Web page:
When we say net zero, that means Net Zero everything, and so every business today has to be thinking, how am I going to deliver the same outcomes affordably but now also critically sustainably. There's really a wide range of sectors to consider, and there's really even within sectors like energy where the so-called energy transition is further along. There's still a ton of white space for delivering exciting products that enable great consumer experiences with a lower carbon footprint.
JK: You know what's been really interesting to us as early stage, you know, backers, as we chat here in July 2023 Series B funding for climate startups is down, you know, 20% year on year. Series C is down 72% year on year, and yet we see that there are new climate funds raised all the time. And everybody talks about these IRA tailwinds. Can you help us understand a little bit of this sort of disconnect between what you know founders need in terms of capital needs and where we're starting to read that actually there may not be enough capital or you know, how you feel about the capital availability at those growth stages for those companies?
MD: Great questions and I totally understand how all of those when you look at them together, don't you ask yourself how do these make sense? And I would say first off, on the fund fundraising side for people that are raising capital to deploy into companies, that is really a multi multi year process. And so anything you see being announced today has taken a lot longer to put together than your traditional corporate fundraiser that a Series A or Series B investor would do, so I think a lot of that when you see that to the extent you still see that which I think has slowed down.
It's sort of a little bit of an overhang. And then when you look at the actual corporate level deals that are happening, I would say all of this reaction and slower activity, slower pace of deals, does stem from later stage capital markets, which effectively repriced, very long dated future cash flows when interest rates became higher, and there became a little bit more economic uncertainty, and so publicly traded comparables, and you know, high flying SAS companies like a snowflake in the public markets saw immediate or very, very quick and very rapid multiple corrections, and privately held companies do not need to mark themselves to market every day like publicly held companies.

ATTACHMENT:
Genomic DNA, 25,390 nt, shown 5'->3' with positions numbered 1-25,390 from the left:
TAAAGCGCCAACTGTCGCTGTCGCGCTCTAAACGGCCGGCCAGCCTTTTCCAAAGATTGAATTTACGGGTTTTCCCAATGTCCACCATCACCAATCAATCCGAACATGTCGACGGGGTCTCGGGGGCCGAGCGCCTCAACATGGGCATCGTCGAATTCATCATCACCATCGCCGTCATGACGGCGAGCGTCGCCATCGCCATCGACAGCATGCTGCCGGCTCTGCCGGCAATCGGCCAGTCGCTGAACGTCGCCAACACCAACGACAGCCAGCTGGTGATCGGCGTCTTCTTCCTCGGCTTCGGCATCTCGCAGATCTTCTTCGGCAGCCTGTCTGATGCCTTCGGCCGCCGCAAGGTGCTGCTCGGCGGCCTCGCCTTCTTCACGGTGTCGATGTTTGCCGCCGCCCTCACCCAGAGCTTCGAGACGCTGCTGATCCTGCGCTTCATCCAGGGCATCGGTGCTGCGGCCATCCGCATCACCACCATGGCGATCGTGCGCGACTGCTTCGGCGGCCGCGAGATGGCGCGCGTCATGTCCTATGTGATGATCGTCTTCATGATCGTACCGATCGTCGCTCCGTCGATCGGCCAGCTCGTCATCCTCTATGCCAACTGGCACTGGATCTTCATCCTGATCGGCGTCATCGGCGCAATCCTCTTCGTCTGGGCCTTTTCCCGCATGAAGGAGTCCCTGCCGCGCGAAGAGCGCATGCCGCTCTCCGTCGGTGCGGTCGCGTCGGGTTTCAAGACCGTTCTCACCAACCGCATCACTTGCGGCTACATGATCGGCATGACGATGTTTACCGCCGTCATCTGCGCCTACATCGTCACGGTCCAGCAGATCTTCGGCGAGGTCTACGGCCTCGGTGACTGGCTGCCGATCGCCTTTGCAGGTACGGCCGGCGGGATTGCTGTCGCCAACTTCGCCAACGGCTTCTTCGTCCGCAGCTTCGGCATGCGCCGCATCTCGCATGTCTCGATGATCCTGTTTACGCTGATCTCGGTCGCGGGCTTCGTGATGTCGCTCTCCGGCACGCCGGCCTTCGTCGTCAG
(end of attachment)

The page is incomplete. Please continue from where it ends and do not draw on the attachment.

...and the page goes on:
And so there's been a much longer delay in how that revaluing or to recasting of interest rates has been a recasting even of growth rates has impacted private market valuations. But I would say it starts at a later stage. So we think of ourselves as very early growth investors when we're thinking about Series B, and C rounds. There are folks that work in Wellington looking at Series E and F rounds. They saw, initially, a dry period where no one wanted to raise money because you had to admit that your last round was probably overpriced from multiple perspectives. It's very hard to grow into that quickly enough. If you've got a high cash burn, like a lot of companies did. And so now you're seeing that flow through to earlier stages.
The truth is, it doesn't always impact the earliest stages of Seed and A rounds because the numbers really just don't pencil to make sure founders have enough skin in the game. below certain valuations. And so there's a lot more exposure to interest rate risk, and this sort of changes in multiples at later stages. And so Series B and C are right caught in the middle right now, where effectively you have people in later stages that have admitted they sort of need capital even in a more difficult higher cost environment. And then you've got people I think that raise large C rounds that are really trying to extend their runway.